Possible Selections For The Bears In The Second Round

Timmy Jernigan

Timmy Jernigan

The NFL Draft continues tonight with the Bears getting the 19th pick of the second round (51st overall) and the 18th pick of the third round (82nd overall). I don’t know who the Bears are going to take with those picks, but I have an idea of what Phil Emery likes, and what the Bears could be looking at. Of course, since I have no idea who’s going to be available in the third round, I’m going to focus on that 51st pick.

With the Bears picking in the middle of the second round and with the team having addressed one of its needs at cornerback on Thursday night, I have a decent idea of who could be available. So, who should they go after? Plenty of guys, but here are a few I think could be on Phil Emery’s board.


If the Bears look to address the safety position, there should be quite a few still available, but I’m not sure how many the Bears would need to draft at that position in the second round. Regardless, let’s take a look.

Terrence Brooks, Florida State – Brooks could be somebody that Phil Emery likes because he could be considered versatile. Brooks converted from corner to safety at Florida State. If the Bears do draft him he’d be more of a center field safety, in that he’s much better in coverage than he is coming up to stop the run.

Also, while he can cover, and could be valuable down the seams against slot receivers and tight ends, he’s not the perfect choice there, either. He doesn’t have great hands, which I can live with as long as he defends the pass, but he also doesn’t have great size. I’m not sure how he’d match up with tight ends.

All that being said, he could prove to be a productive NFL player, even if he’ll never be spectacular.

Ahmad Dixon, Baylor – I do believe Dixon will be available when the Bears select, I just don’t know that I’d take him that early. I like him, as he plays with an edge — and will occasionally cross the line to be honest — and he is a hitter. I love safeties that like to destroy everything around them, and at 6’0, 205, Ahmad certainly has the size to do so. He’s also versatile in that he spent some time in the nickel at Baylor.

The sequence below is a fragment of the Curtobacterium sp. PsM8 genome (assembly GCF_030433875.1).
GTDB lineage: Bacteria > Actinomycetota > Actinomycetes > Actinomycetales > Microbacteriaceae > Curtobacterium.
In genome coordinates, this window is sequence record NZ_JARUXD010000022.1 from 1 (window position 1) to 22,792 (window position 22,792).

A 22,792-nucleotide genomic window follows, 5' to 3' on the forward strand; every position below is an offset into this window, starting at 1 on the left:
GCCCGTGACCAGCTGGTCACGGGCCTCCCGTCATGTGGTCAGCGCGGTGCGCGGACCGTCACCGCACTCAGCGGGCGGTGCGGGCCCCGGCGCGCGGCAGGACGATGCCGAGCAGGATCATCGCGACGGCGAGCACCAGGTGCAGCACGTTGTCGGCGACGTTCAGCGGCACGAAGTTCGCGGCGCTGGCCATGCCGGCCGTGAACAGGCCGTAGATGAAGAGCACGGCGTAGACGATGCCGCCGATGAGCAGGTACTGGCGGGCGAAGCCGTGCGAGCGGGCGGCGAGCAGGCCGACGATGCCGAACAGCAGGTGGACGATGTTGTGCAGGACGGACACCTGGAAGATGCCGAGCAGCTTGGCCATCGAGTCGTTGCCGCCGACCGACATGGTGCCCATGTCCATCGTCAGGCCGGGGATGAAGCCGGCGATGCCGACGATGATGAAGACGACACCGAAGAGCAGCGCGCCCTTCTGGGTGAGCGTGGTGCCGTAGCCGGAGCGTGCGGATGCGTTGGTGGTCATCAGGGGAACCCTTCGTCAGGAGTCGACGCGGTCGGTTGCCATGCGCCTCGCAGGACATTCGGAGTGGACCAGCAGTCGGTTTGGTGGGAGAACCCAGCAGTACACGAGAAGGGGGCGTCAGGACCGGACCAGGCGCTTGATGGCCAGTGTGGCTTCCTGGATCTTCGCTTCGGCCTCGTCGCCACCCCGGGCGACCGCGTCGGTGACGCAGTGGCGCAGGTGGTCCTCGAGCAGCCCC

Where the problems begin is that I feel Dixon is much better as a run stopper than he is as a coverage safety. The Bears could certainly use help stopping the run, but when you’re in a division that features Aaron Rodgers in Green Bay, Calvin Johnson in Detroit (not to mention newly-drafted Eric Ebron) and Teddy Bridgewater in Minnesota, I wonder if a coverage safety should be what they’re looking for.

Ed Reynolds, Stanford – I don’t think Ed Reynolds will go this soon, but he’s just one of “My Guys.” I love the kid. He has good size at 6’2 and 206 pounds, but that size doesn’t slow him down. He ran a 4.56 at the combine, but it’s his speed on the field that matters, and he seldom looks slow out there. He’s big enough to come up and help stop the run, but he can also cover slot receivers and tight ends when he needs to.

Oh, and he’s a ballhawk.

He had seven interceptions in his last two seasons at Stanford and returned three of them for a touchdown. Six of those picks came in 2012, but that had a lot to do with teams doing their best to avoid him in 2013. Picking off six passes will do that. If the Bears did take Reynolds in the second round I wouldn’t complain, but I do wonder if he’ll still be there in the third.

Brock Vereen, Minnesota – Vereen is a player I’ve seen a lot of during his college career, and he strikes me as somebody that Phil Emery would like. He’s a good athlete. While he doesn’t have ideal size, he’s quick and agile and has the ability to make up for mistakes because of it. Though he doesn’t really make a lot of mistakes, and I’ve seen him take some very good angles in coverage and in run support.

But he’s just not very big, and he needs to improve his footwork, and he can be a bit slow to close on a receiver in coverage. Should he improve upon it — and a lot of his faults are certainly fixable with coaching — Vereen strikes me as, you guessed it, a guy who could provide versatility by moving down to cover slot receivers in the nickel package.


The Bears did not get Aaron Donald, but the good news is there wasn’t a huge run on the defensive tackle position in the first round, and there should be plenty of solid options available in the second round. Because of that, I believe that’s the position the Bears will address in the second round, or at least that they should. But it does depend on who is available.

Ra’Shede Hageman, Minnesota – Another player I’ve seen a lot of, Hageman is an athletic freak. I’m somewhat surprised he didn’t go last night, but he’s the athlete that Emery would like. My concerns are that while he certainly showed flashes at Minnesota, he also disappeared at times.